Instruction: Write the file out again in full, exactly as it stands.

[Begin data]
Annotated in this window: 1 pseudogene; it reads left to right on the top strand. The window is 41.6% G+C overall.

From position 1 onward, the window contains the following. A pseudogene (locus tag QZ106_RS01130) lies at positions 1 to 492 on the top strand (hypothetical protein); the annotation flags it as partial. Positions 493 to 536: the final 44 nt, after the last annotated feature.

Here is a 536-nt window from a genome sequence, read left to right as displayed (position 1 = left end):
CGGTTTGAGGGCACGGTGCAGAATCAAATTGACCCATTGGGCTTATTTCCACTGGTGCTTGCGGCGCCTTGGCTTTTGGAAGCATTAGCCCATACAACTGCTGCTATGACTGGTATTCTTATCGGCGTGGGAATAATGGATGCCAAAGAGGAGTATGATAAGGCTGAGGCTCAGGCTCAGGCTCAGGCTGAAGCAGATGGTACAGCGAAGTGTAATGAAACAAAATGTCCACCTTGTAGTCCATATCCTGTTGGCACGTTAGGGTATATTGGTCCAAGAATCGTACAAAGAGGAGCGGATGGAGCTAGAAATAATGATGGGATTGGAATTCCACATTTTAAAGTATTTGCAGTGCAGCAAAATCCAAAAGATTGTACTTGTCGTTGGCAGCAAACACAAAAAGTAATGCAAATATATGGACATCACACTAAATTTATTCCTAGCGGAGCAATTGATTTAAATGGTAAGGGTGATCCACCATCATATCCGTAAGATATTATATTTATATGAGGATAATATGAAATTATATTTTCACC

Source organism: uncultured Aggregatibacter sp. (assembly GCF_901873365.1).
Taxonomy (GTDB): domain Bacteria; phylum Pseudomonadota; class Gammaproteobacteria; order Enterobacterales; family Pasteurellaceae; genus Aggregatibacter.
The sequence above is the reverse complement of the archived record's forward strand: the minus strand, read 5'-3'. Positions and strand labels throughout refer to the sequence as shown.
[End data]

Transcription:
Annotated in this window: 1 pseudogene; it reads left to right on the top strand. The window is 41.6% G+C overall.

From position 1 onward, the window contains the following. A pseudogene (locus tag QZ106_RS01130) lies at positions 1 to 492 on the top strand (hypothetical protein); the annotation flags it as partial. Positions 493 to 536: the final 44 nt, after the last annotated feature.

Here is a 536-nt window from a genome sequence, read left to right as displayed (position 1 = left end):
CGGTTTGAGGGCACGGTGCAGAATCAAATTGACCCATTGGGCTTATTTCCACTGGTGCTTGCGGCGCCTTGGCTTTTGGAAGCATTAGCCCATACAACTGCTGCTATGACTGGTATTCTTATCGGCGTGGGAATAATGGATGCCAAAGAGGAGTATGATAAGGCTGAGGCTCAGGCTCAGGCTCAGGCTGAAGCAGATGGTACAGCGAAGTGTAATGAAACAAAATGTCCACCTTGTAGTCCATATCCTGTTGGCACGTTAGGGTATATTGGTCCAAGAATCGTACAAAGAGGAGCGGATGGAGCTAGAAATAATGATGGGATTGGAATTCCACATTTTAAAGTATTTGCAGTGCAGCAAAATCCAAAAGATTGTACTTGTCGTTGGCAGCAAACACAAAAAGTAATGCAAATATATGGACATCACACTAAATTTATTCCTAGCGGAGCAATTGATTTAAATGGTAAGGGTGATCCACCATCATATCCGTAAGATATTATATTTATATGAGGATAATATGAAATTATATTTTCACC

Source organism: uncultured Aggregatibacter sp. (assembly GCF_901873365.1).
Taxonomy (GTDB): domain Bacteria; phylum Pseudomonadota; class Gammaproteobacteria; order Enterobacterales; family Pasteurellaceae; genus Aggregatibacter.
The sequence above is the reverse complement of the archived record's forward strand: the minus strand, read 5'-3'. Positions and strand labels throughout refer to the sequence as shown.